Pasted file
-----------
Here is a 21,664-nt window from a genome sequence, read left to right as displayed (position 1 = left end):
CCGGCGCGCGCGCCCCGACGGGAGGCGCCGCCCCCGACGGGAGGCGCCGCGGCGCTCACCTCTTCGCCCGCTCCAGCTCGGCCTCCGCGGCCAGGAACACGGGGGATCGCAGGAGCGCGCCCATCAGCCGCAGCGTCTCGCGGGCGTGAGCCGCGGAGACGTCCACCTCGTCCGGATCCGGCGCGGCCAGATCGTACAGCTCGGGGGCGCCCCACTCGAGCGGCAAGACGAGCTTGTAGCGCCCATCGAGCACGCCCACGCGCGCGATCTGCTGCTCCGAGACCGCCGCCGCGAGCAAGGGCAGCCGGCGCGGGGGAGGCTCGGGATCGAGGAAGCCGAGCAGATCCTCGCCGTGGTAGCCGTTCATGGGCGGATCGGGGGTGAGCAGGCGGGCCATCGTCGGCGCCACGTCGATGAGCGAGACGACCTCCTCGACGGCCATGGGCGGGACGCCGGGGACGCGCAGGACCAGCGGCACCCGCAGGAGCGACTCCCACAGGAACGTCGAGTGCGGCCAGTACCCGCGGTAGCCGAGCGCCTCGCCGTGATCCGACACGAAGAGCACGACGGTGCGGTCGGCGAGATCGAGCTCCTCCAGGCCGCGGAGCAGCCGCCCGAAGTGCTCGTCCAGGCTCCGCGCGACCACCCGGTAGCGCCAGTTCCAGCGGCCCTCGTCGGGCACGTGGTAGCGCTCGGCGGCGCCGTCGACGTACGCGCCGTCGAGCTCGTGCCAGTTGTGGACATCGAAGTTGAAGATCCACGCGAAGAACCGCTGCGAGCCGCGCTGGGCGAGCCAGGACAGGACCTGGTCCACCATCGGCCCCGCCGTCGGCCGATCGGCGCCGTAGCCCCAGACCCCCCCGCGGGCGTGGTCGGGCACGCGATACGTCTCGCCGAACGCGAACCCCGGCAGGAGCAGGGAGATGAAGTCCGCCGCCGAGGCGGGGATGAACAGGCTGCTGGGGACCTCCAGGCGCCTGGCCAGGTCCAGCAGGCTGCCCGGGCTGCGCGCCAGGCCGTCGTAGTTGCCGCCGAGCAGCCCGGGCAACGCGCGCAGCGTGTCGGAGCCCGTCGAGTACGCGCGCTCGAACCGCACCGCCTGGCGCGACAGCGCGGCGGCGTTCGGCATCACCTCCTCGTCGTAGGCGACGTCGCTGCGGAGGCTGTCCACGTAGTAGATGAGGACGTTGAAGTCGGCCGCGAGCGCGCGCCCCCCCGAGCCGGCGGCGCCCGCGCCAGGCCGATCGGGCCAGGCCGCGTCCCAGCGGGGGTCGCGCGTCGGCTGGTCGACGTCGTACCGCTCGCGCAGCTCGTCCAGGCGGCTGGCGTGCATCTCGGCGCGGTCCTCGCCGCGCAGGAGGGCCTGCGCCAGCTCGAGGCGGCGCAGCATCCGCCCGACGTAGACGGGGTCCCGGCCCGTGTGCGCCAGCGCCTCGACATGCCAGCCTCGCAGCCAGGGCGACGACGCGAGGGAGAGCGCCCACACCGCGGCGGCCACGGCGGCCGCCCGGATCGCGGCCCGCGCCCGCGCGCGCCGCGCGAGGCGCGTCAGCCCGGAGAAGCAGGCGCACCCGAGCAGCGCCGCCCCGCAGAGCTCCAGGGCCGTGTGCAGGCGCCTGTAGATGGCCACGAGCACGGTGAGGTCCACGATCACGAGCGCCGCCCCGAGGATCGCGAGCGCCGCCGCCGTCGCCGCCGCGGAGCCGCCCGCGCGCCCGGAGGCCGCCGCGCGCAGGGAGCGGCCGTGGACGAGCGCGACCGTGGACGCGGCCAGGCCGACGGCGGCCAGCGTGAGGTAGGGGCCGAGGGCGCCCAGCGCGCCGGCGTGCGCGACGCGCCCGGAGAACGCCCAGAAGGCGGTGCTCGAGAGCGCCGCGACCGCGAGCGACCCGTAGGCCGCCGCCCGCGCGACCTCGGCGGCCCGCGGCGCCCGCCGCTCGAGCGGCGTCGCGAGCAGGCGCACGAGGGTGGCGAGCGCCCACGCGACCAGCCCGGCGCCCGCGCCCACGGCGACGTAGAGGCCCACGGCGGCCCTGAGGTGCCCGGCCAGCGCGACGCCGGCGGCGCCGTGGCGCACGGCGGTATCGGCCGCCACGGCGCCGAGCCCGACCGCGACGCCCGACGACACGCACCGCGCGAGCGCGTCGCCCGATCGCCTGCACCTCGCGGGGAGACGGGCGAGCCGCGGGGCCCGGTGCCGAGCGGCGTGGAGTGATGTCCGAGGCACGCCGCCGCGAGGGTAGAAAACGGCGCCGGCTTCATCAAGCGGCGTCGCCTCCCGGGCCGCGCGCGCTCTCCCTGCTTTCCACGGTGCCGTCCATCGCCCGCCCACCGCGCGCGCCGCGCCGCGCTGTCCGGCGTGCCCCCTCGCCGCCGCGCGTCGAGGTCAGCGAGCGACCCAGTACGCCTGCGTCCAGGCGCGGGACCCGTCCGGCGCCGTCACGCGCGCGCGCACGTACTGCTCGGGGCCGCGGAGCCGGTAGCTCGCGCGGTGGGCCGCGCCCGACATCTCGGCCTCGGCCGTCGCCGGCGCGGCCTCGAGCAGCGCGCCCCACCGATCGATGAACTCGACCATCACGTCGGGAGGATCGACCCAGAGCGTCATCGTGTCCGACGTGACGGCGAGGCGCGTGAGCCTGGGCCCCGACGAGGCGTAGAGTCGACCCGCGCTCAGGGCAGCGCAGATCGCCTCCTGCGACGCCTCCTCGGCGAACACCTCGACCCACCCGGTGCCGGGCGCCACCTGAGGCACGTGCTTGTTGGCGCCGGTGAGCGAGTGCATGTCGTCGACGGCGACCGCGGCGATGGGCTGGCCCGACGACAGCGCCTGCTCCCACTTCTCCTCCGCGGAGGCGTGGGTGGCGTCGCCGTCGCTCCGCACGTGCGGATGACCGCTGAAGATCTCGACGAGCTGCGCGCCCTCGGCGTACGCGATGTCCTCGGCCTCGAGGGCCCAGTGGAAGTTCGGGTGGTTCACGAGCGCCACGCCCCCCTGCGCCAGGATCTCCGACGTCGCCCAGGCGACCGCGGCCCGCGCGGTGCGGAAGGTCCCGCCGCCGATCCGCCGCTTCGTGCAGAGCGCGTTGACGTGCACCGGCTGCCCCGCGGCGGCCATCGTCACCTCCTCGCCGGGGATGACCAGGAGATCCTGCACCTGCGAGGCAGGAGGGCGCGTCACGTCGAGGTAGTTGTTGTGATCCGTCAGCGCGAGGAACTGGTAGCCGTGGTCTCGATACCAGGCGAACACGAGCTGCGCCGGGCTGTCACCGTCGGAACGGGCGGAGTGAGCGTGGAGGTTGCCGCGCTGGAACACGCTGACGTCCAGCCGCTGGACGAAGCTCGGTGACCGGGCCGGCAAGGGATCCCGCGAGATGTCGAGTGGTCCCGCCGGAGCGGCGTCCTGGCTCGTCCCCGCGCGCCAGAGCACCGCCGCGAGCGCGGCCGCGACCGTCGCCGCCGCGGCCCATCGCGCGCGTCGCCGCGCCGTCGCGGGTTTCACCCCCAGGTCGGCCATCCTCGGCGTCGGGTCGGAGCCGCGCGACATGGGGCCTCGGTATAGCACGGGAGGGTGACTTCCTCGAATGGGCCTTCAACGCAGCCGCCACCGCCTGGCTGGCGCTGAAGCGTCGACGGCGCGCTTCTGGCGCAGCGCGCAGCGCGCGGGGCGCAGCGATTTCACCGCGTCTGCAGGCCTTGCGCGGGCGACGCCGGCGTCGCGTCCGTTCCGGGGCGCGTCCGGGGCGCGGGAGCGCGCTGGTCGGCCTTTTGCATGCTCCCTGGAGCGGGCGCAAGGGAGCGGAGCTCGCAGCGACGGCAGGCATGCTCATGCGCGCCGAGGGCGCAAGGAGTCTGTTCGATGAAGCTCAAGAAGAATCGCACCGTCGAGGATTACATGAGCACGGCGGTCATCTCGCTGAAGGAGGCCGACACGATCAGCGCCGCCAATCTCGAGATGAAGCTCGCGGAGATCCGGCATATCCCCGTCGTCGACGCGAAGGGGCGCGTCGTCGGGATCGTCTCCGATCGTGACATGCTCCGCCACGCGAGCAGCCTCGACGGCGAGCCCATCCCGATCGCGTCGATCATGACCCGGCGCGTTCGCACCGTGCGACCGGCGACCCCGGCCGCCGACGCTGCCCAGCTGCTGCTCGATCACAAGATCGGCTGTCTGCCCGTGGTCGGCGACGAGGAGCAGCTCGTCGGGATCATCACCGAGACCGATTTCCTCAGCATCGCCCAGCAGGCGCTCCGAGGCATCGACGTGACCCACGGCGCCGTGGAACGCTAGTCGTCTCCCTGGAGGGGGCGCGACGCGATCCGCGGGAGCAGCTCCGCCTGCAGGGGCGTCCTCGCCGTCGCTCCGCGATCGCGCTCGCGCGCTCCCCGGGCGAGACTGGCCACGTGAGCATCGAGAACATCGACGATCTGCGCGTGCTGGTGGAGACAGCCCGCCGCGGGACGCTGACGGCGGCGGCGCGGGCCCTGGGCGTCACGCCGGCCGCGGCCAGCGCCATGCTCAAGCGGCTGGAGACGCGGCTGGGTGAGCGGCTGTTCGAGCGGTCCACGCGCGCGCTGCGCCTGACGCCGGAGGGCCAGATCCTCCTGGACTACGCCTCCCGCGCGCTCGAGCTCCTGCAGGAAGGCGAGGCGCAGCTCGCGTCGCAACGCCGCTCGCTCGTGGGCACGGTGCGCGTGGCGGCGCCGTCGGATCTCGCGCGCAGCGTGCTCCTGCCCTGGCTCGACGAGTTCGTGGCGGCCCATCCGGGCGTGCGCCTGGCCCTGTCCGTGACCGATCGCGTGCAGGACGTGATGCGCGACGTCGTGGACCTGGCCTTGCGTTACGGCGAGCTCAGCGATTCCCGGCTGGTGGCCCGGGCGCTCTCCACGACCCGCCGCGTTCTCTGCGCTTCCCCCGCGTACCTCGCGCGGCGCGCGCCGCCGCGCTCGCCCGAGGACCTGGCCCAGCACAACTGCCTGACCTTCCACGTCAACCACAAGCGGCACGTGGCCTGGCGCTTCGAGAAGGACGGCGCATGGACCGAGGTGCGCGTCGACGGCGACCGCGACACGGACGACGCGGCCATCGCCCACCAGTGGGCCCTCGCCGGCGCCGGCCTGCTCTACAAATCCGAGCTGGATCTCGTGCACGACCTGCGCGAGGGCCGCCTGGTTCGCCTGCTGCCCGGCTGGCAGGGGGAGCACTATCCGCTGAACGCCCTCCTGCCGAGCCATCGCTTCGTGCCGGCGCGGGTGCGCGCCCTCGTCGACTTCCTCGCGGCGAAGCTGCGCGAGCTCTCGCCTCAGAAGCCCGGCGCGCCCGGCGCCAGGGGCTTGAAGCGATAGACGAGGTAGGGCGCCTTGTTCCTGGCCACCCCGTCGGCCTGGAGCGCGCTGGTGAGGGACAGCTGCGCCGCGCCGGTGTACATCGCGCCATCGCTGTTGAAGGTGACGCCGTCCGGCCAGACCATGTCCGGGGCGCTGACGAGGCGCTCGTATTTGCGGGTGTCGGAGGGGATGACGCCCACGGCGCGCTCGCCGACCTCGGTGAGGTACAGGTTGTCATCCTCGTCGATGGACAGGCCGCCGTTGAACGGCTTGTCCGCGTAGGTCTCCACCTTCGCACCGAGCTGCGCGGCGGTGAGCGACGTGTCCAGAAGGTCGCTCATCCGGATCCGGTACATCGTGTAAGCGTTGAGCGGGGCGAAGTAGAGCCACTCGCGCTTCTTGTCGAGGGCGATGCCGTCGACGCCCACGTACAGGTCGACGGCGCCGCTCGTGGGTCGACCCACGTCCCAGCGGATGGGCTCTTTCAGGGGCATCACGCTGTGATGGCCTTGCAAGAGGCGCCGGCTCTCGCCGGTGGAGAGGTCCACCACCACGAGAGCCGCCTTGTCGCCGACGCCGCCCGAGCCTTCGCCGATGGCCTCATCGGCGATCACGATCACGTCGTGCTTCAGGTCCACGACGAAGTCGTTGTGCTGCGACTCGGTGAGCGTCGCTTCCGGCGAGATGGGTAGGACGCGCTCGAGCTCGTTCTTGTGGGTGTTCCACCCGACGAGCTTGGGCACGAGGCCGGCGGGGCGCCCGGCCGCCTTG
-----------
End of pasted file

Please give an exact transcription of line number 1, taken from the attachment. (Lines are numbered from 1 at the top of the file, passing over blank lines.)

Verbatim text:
Here is a 21,664-nt window from a genome sequence, read left to right as displayed (position 1 = left end):